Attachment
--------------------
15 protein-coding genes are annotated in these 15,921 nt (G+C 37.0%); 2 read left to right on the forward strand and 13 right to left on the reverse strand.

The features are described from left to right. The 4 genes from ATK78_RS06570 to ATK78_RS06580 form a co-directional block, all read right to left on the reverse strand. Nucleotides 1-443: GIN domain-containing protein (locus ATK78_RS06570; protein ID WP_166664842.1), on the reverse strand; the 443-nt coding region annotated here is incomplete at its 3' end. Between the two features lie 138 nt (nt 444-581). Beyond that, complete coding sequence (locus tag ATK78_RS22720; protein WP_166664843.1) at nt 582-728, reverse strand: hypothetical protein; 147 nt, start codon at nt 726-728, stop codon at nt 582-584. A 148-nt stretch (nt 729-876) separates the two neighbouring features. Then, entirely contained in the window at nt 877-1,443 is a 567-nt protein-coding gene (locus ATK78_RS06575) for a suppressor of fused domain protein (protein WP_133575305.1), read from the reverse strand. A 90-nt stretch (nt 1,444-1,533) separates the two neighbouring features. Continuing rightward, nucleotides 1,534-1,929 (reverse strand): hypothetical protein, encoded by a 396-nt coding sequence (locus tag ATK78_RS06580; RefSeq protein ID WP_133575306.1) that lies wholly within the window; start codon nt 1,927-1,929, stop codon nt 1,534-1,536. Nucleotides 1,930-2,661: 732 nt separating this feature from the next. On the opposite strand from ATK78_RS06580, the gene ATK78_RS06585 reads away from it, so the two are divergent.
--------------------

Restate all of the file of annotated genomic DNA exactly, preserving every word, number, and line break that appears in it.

15 protein-coding genes are annotated in these 15,921 nt (G+C 37.0%); 2 read left to right on the forward strand and 13 right to left on the reverse strand.

The features are described from left to right. The 4 genes from ATK78_RS06570 to ATK78_RS06580 form a co-directional block, all read right to left on the reverse strand. Nucleotides 1-443: GIN domain-containing protein (locus ATK78_RS06570; protein ID WP_166664842.1), on the reverse strand; the 443-nt coding region annotated here is incomplete at its 3' end. Between the two features lie 138 nt (nt 444-581). Beyond that, complete coding sequence (locus tag ATK78_RS22720; protein WP_166664843.1) at nt 582-728, reverse strand: hypothetical protein; 147 nt, start codon at nt 726-728, stop codon at nt 582-584. A 148-nt stretch (nt 729-876) separates the two neighbouring features. Then, entirely contained in the window at nt 877-1,443 is a 567-nt protein-coding gene (locus ATK78_RS06575) for a suppressor of fused domain protein (protein WP_133575305.1), read from the reverse strand. A 90-nt stretch (nt 1,444-1,533) separates the two neighbouring features. Continuing rightward, nucleotides 1,534-1,929 (reverse strand): hypothetical protein, encoded by a 396-nt coding sequence (locus tag ATK78_RS06580; RefSeq protein ID WP_133575306.1) that lies wholly within the window; start codon nt 1,927-1,929, stop codon nt 1,534-1,536. Nucleotides 1,930-2,661: 732 nt separating this feature from the next. On the opposite strand from ATK78_RS06580, the gene ATK78_RS06585 reads away from it, so the two are divergent.